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2012 Kansas Legislative Summary
Good Samaritan (House Bill 2562)
The existing Kansas Good Samaritan law was primarily designed for medical professionals and its application to the lay public was in doubt under some circumstances. In order to provide greater protections for lay persons rendering aid using life-saving techniques such as CPR the American Heart Association sought to update the law. The new law simply states that anyone rendering emergency care or assistance at the scene of an emergency or accident shall not be liable for any civil damages unless they act in a grossly negligent manner. The aid must be provided without compensation and the law clarifies that aid can be provided to minors without first obtaining consent.
The bottom line with the new law is that the language is very clear and broad so that lay rescuers should feel comfortable performing CPR and other basic life-saving measures to bystanders in emergency situations. The bill was passed by large majorities in the House and Senate and was signed into law by Governor Brownback.
Electronic Cigarettes (House Bill 2324)
A relatively new product on the market is the electronic cigarette – a device that heats water and nicotine to be inhaled in order to provide the dose of nicotine that smokers crave. The main selling point of the product is that the vapor exhaled by the smoker is said to be mostly water vapor and thus negating the concerns about secondhand smoke. Due to a quirk in the law the sale of these devices to minors is not prohibited.
Since nicotine is highly addictive and the health claims of these devices have not been substantiated by sound, peer-reviewed studies it is prudent to make these products inaccessible to minors. Our main concern is that users of these products can become addicted to nicotine and eventually switch to smoking cigarettes or other tobacco products as their addiction to nicotine increases. The bill was approved by Governor Brownback.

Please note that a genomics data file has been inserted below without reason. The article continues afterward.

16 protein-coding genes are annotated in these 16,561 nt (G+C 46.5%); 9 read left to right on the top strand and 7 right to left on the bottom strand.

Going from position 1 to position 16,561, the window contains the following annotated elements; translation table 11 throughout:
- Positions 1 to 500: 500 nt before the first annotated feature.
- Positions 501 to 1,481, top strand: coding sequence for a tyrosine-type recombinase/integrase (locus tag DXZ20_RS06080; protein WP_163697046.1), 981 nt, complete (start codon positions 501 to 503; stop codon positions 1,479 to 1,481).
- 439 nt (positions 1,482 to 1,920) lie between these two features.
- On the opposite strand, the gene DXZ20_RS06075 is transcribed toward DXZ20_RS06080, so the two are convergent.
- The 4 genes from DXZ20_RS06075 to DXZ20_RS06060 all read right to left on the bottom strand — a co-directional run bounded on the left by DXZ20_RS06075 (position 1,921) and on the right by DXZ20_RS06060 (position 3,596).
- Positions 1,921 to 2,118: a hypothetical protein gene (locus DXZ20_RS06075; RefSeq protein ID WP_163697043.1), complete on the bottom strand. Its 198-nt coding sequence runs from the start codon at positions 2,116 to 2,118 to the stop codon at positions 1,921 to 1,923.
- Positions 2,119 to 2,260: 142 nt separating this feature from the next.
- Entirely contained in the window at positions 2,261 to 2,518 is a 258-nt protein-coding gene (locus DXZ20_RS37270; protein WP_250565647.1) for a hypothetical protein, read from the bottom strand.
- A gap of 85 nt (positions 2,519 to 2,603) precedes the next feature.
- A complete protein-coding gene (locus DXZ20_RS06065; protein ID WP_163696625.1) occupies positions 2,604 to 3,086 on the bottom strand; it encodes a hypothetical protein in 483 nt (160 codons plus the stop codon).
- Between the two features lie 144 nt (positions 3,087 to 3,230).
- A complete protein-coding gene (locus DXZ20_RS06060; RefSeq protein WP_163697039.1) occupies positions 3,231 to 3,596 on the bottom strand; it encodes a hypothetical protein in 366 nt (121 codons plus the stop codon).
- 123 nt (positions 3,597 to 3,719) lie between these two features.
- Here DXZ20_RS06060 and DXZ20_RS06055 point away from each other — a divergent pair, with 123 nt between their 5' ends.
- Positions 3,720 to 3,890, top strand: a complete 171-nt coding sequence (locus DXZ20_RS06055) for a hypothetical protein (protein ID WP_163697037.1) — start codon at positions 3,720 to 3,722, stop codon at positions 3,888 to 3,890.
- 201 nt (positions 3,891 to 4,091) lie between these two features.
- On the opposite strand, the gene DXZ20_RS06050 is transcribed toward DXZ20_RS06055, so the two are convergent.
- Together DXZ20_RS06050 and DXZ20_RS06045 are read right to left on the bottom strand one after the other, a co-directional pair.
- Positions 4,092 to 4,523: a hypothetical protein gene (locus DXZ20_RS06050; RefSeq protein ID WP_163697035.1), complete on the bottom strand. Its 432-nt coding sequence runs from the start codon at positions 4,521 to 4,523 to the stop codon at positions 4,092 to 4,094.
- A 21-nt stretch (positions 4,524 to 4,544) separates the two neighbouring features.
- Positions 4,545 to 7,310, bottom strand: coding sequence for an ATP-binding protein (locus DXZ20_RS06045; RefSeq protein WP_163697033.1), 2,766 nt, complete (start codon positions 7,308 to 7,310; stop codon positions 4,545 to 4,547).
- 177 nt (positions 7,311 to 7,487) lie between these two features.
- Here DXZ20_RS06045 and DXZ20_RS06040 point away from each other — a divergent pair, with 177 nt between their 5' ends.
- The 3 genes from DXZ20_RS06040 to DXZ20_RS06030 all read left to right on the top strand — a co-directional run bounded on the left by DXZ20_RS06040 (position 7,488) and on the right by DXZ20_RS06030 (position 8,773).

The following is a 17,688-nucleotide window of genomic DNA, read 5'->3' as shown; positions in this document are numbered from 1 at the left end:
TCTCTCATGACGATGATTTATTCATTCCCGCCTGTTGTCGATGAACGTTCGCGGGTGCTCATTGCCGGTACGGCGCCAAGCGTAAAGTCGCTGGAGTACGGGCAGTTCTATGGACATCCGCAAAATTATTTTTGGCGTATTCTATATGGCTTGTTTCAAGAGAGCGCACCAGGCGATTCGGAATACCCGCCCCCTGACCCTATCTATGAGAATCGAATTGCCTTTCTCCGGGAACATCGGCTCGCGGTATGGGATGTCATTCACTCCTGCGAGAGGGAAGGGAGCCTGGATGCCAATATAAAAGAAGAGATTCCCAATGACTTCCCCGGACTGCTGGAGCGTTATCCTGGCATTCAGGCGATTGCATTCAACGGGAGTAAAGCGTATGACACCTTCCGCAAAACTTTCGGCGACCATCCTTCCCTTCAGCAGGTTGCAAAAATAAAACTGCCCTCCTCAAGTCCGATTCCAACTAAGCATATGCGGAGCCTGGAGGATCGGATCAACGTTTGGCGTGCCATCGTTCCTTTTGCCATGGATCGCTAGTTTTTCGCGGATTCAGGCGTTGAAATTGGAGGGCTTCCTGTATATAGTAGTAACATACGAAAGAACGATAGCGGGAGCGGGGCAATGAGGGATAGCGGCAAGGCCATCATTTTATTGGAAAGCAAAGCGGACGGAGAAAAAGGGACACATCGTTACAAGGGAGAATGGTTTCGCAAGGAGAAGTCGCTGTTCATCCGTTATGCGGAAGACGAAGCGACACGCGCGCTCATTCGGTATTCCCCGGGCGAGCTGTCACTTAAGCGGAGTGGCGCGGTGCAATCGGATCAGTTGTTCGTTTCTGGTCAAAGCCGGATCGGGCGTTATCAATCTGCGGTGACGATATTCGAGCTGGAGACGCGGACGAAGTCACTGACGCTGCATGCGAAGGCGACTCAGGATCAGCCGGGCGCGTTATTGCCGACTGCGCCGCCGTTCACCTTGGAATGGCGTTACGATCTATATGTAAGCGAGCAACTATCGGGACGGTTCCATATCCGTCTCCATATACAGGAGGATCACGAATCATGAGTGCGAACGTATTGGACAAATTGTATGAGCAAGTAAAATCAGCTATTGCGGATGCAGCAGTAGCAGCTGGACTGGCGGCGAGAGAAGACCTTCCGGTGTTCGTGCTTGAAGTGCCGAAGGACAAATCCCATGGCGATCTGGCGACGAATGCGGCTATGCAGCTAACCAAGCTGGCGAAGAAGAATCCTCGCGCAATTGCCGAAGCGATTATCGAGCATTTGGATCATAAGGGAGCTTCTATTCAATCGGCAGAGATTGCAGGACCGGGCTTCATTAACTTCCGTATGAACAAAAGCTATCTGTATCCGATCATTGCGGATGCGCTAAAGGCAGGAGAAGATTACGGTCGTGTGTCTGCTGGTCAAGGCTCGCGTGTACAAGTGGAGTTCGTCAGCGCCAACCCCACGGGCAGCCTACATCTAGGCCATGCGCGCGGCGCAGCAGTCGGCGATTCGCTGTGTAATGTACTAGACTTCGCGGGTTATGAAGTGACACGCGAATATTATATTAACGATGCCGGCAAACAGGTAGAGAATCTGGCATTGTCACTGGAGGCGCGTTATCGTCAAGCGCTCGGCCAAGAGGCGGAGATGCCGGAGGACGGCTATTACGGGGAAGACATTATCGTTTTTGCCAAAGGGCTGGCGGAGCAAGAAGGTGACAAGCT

Tobacco Prevention Program Funding
Lawmakers had a difficult time reconciling the budget based on philosophical differences this session and a final budget was not approved until the very last day of session. Despite early indications that the program would face cuts, the legislature and governor agreed to keep funding for the State’s tobacco use prevention program level at $1 million. Although the American Heart Association has continually advocated for increased funding based on Center for Disease Control (CDC) recommendations we are pleased that the cost-effective program will be allowed to continue.
Pulse Oximetry Screening for Critical Congenital Heart Defects
The American Heart Association has been leading an effort this year to have pulse oximetry screening conducted on newborns before they leave the hospital. Mounting evidence shows that this non-invasive, low-cost test can help determine if a newborn has been born with a critical congenital heart defect.
Making this determination before the newborn leaves the hospital means that diagnosis and treatment can be addressed sooner and lessening the chance that an emergency might occur outside the hospital should the newborn be discharged with a critical congenital heart defect lurking undiagnosed.
Legislation is not needed to advance this issue. Representatives from the American Heart Association made a presentation to the Kansas Newborn Screening Advisory Council and they have convened a task force of pediatric cardiologists and others to make a recommendation to the full Council later this year.
Clean Indoor Air
Several attempts were made this year to weaken the State’s very popular law that makes most public accommodations smoke free. Through heavy grassroots support from volunteers and the work of our staff in the Capitol, the efforts to weaken the law fell short. This was a true victory for our grassroots program as lawmakers heard loudly and clearly that the clean indoor air law enjoys strong popular support. It is likely that some lawmakers will continue to work on weakening this law again next year so we will have to remain vigilant to turn back these attempts.
The American Heart Association could not exist without the support of its volunteers. The advocacy team is eternally grateful for the support that our volunteer advocates provide. Your combined voices as evidenced through action alerts, phone calls and meetings are an invaluable tool in helping our advocacy program to be so successful. On behalf of the Kansas advocacy team let me say “Thank You” for your support during a difficult 2012 legislative session. We could never do it without you and we are honored to work on your behalf in Topeka.
For more information about advocacy in Kansas, please contact:
American Heart Association
Regional Grassroots Network Director - Iowa, Kansas and Missouri